How to Make People Give a Crap About Cutscenes
(links to original blog post)
Let's use two scenarios for this post. Scenario A is something I love as a gamer. Scenario B is something that developers might want to think about changing.
This isn't about making cutscenes or specific cutscenes. It's about looking forward to cutscenes as opposed to getting annoyed and skipping swiftly through them.Scenario A:
Let's use my favorite game, Jak and Daxter, for Scenario A.
First of all I just want to say that I love this game so much. Okay. Now, by itself, with just gameplay alone, this isn't as impressive of a game. But I love the atmosphere. I love the characters. Jak doesn't talk (I'm talking about the first game here) but Naughty Dog still gives him a personality. Hell, he's more of character than a ton of videogame characters that can talk. He's the classic hero, strapped with a no-nonsense, get-it-done attitude. Oddly enough, it's almost as if he has better social skills than Daxter. You can tell by how some of the villager NPCs talk to him that he's always been trustworthy and helpful, and that he's a stand up guy. When I was a kid I was entertained by his interactions with Keira (the girl, was that her name?) and wanted know if they'd get together.
Then there's Daxter. Oh, Daxter. He is the talker of the group. As a lad I thought he was the funniest thing ever, so I wanted him to get turned back into his awkward-looking human self.
So this leads me to my point. You want people to read/watch your cutscenes? Make good characters! Make the player care about the characters! I won't care about a fictional character dying unless I care about them. I won't care about saving the world if I don't have anyone in the world to care about. I had to work really hard in Jak to get power cell after power cell, and I was motivated because I cared about the characters. The cutscenes weren't something I could skip- they were why I through played the game in the first place.Scenario B:
Let's use the Sonic Adventure series for the example here. I didn't care about Sonic. There were so many characters to not feel a connection to, I almost didn't finish the games. The characters were almost not characters at all; they were just talking 3D animations, lifeless pieces of crap. I liked the gameplay though. I played through both games, but I'm pretty sure I skipped most of the cutscenes. I watched enough to get an idea of it. Trust me, I gave it a chance. But it was just too awful. It wasn't worth it.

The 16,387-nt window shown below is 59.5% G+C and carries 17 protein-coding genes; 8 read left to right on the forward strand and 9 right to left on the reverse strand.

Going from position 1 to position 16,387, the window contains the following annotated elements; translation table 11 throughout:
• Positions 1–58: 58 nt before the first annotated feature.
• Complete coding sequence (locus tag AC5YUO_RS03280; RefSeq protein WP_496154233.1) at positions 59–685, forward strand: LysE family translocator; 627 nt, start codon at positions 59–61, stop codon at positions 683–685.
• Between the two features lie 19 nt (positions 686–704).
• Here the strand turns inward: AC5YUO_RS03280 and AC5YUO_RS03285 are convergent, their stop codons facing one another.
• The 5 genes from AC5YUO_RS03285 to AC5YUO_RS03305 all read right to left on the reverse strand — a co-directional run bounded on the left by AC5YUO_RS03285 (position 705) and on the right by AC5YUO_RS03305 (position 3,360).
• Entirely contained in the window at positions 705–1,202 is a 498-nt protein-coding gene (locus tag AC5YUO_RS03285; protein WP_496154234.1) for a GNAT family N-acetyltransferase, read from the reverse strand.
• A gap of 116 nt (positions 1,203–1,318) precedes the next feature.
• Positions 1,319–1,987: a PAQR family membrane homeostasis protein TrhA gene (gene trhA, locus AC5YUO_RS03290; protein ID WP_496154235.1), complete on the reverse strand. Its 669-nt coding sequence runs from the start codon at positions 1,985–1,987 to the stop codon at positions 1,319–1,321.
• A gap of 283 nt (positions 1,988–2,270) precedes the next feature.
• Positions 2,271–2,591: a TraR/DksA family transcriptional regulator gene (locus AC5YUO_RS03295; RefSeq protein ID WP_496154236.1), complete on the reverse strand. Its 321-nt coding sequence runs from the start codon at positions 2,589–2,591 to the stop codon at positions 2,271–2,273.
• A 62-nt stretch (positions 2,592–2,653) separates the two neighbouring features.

So there you go. Characters are the key to capturing my heart. You might have the most complicated plot ever (which some would think by itself is a "story") but I don't give a damn. You have to have living, breathing people in your story. A lot of times when people talk about "stories" in games, they are just talking about plots. A lot of games I've played have awful acting, awful writing, and most importantly, awful characters. Games are long- and thus, it's okay for some of them to have complex plots, because after all, there needs to be conflict. But the conflict just isn't as important to the player if he doesn't love the characters.
How do you make "good characters"? Well, that's a good question. I remember once hearing that there are tons of failed superhero comics, and that the ones that survive (usually) are the ones that have heroes who connect to the reader. For instance, Spiderman wants to get the girl, which is something that appeals to all of us. It isn't just about who has the most awesome powers, it's also about who I'd want to hang out with on a Friday night. And I'd totally want to hang out with Jak and Daxter.
OK. Thanks for reading. This one was fun to write, hope you liked it. It's not like I'm an authority on writing for games, but I just felt like I wanted to put my opinions into the fray so... I'm excited to hear your rebuttals